I agree with you that a change in the mode of production from employer/employee capitalism to worker ownership, operation, and management of the workplace is socialism in action. However, doesn't that solve only part of the problem? Aren't there other requirements for comprehensive, viable systemic change? A few of them that come to my mind are: (1) working class acquisition of dominant political power; (2) the world-wide liberation of workers from wage slavery;and (3) de-militarization and an end to imperialism.
(1) In the U.S., an entirely new constitution establishing genuine democracy and equal representation under the law is sine qua non. (2) An isolated socialistic country, even one as powerful as the U.S. might be, would have great difficulty functioning as socialist society in the context of a global economy still dominated by capitalism. (3) The power of the military must be drastically curtailed, meaning that a controlling majority of the military rank and file must join with workers in opposing the power of bourgeois forces fighting to preserve their power.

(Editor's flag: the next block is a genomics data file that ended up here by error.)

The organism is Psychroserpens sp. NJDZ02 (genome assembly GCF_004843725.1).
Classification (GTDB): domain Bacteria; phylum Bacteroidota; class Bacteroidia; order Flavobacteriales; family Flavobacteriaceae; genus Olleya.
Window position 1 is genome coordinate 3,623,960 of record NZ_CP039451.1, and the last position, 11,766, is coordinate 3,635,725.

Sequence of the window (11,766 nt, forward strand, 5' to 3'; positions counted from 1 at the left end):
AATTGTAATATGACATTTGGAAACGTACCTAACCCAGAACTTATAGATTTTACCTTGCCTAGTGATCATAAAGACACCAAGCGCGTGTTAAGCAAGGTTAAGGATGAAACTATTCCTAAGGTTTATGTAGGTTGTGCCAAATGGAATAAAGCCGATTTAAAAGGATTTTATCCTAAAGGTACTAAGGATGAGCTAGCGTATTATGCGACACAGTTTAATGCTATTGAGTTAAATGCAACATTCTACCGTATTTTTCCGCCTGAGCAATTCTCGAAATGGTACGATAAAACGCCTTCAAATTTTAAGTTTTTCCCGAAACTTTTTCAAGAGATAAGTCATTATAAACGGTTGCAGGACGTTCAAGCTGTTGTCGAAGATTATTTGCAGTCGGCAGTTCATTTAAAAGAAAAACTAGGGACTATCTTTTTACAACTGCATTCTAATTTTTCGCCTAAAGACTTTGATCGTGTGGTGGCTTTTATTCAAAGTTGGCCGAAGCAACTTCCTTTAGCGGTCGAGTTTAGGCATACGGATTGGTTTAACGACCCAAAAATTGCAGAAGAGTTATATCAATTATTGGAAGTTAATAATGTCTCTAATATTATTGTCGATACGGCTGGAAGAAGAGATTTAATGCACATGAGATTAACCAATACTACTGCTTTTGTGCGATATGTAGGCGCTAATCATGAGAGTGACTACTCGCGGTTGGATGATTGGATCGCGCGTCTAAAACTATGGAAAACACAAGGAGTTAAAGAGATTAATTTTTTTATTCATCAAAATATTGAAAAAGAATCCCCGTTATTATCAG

I would also comment that the world does not have much time to derail the juggernaut of global capitalism that is rushing toward the dual precipice of nuclear war and climate catastrophe. Is the time required to develop an economy based on WSDE's enough to avert these looming tragedies?
The reason we at firstname.lastname@example.org stress the transition from hierarchical capitalist enterprises to workers self-directed enterprises is NOT because that can or will make all the other changes needed for a new, better society. It is rather because nearly all socialisms to date (and they are many and varied) have typically excluded or marginalized enterprise reorganization, the micro-level of social change without which the macro-level changes socialists champion cannot be secured or cannot long survive. That is one lesson from the socialist experiments of the 20th century we need to learn. We want to add enterprise reorganization - the democratic transformation of the productive base of society - to the agendas for social change of today's social movements.
I must also admit that I dont know - and doubt anyone does know -in what order social transformations occur. Does the micro-level need to preceded the macro...or vice versa? Can something begin in one country and spread to others or must change occur simultaneously in multiple countries? Because we do not and cannot know, we proceed as best we can along multiple paths and in response to opportunities and popular thinking and movement. I also dont know what amount of time we have, as you put it. So again, we proceed as best we can.